前日，新闻机构Kaiser Health News就利润丰厚的验尿生意发表了一篇有趣的调查报告，作者是弗雷德·舒尔特和伊丽莎白·卢卡斯（对，这是真的）。在梅奥医学中心研究人员的帮助下，这个团队仔细研究了美国联邦医疗保险和私营保险公司的计费数据，他们 “发现2011-2014年间，花在尿液检查和相关基因检测上的钱增加了三倍，估算年支出额为85亿美元，超过了美国环保署的全部预算”。两位作者还发现，2014年联邦政府基于尿液的滥用药物检测支出实际上超过了“最受推崇的四种癌症筛查总开支”。
Kaiser Health News published a fascinating investigation by Fred Schulte and Elizabeth Lucas into the lucrative realm of urine testing yesterday. (Yes, really.) The team sifted through reams of billing data from Medicare and private insurers with the help of researchers at the Mayo Clinic and “found that spending on urine screens and related genetic tests quadrupled from 2011 to 2014 to an estimated $8.5 billion a year—more than the entire budget of the Environmental Protection Agency.” In the last of those years, the reporters discovered, the federal government actually spent more on urine-based drug tests than it did on “the four most recommended cancer screenings combined.”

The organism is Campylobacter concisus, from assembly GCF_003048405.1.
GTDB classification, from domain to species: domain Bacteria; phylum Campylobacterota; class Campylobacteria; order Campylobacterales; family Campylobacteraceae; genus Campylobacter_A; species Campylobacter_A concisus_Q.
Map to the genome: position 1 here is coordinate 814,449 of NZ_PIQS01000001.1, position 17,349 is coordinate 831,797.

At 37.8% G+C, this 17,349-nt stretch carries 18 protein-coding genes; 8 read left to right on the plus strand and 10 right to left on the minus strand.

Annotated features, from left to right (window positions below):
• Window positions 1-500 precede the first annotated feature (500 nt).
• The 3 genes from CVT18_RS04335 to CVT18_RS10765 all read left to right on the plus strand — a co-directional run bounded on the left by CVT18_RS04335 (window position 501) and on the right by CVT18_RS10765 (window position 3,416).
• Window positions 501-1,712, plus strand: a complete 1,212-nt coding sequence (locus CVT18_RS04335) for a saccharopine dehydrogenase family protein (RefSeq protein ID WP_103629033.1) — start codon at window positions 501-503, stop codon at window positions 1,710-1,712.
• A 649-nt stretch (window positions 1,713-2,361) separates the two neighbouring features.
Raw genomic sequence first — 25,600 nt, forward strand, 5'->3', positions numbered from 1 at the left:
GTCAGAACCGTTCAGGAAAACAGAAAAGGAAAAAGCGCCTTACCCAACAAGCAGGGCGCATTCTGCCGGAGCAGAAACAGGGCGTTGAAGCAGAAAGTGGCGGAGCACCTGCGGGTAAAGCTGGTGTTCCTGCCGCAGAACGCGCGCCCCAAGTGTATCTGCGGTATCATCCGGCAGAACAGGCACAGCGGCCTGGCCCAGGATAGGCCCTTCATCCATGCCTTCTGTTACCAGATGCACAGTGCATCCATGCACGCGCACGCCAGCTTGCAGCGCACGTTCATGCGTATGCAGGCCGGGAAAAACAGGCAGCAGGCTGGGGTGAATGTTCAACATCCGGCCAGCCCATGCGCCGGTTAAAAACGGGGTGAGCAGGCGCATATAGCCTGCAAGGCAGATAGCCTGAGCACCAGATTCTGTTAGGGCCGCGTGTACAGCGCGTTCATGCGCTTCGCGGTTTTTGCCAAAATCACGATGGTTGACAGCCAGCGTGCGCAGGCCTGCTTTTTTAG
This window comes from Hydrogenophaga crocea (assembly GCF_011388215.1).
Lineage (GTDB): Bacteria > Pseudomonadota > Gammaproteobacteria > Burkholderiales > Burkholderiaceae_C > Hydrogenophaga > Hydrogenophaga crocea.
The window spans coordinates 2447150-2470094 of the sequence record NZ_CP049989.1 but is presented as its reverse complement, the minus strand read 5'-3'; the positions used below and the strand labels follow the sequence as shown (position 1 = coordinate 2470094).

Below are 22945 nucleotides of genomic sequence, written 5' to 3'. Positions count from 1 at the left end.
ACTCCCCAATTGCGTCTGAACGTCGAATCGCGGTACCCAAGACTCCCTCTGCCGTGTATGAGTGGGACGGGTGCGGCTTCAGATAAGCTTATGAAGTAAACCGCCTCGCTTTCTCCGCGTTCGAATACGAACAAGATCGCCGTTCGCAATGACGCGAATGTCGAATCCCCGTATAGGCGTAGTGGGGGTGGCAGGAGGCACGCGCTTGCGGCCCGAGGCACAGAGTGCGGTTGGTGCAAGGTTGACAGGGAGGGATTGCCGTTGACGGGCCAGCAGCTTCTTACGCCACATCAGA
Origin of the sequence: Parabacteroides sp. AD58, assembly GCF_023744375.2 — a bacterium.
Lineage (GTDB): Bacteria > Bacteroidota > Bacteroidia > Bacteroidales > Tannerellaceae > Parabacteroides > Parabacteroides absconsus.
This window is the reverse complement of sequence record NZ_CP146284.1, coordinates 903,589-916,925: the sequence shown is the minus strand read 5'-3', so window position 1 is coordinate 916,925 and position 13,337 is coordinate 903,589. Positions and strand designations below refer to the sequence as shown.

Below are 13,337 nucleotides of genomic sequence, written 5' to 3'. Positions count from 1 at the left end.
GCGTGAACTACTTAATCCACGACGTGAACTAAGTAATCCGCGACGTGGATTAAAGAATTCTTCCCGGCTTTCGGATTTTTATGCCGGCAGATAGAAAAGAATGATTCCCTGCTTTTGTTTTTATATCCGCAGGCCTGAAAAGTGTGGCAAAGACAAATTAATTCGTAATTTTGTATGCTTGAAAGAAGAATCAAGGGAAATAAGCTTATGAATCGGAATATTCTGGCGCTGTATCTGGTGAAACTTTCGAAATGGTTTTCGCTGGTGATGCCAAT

Much of this has been driven by the national opioid epidemic. As doctors began prescribing an ever-growing number of pain pills, medical boards, state regulators, and insurers sought a way to track the medicines in patients. Prescribers, meanwhile, also hoped to limit their own potential liability and satisfy licensing boards that they were doing their due diligence in monitoring patients. Naturally, ambitious entrepreneurs set out to meet these needs—transforming many pain management clinics into drug-testing facilities.
Some of this testing, to be sure, is medically appropriate—though it’s not clear how much. Last year, the CDC recommended that patients be tested when they begin opioid therapy and that long-term users be checked annually, though it left further testing decisions to the discretion of the health practitioner.
That discretion, it seems, has led to a financial boon for some pain clinics, Schulte and Lucas say. “In 2014 and 2015, Medicare paid $1 million or more for drug-related tests billed by health professionals at more than 50 pain management practices across the U.S.,” they report. The team also found 31 practitioners who “received 80 percent or more of their Medicare income just from urine testing”—a fact that federal officials who reviewed the findings called “troubling.”
Last year, Medicare imposed tougher scrutiny on urine testing and cut its reimbursement levels to providers, say Schulte and Lucas. But even so, many have continued to mine for this “liquid gold.”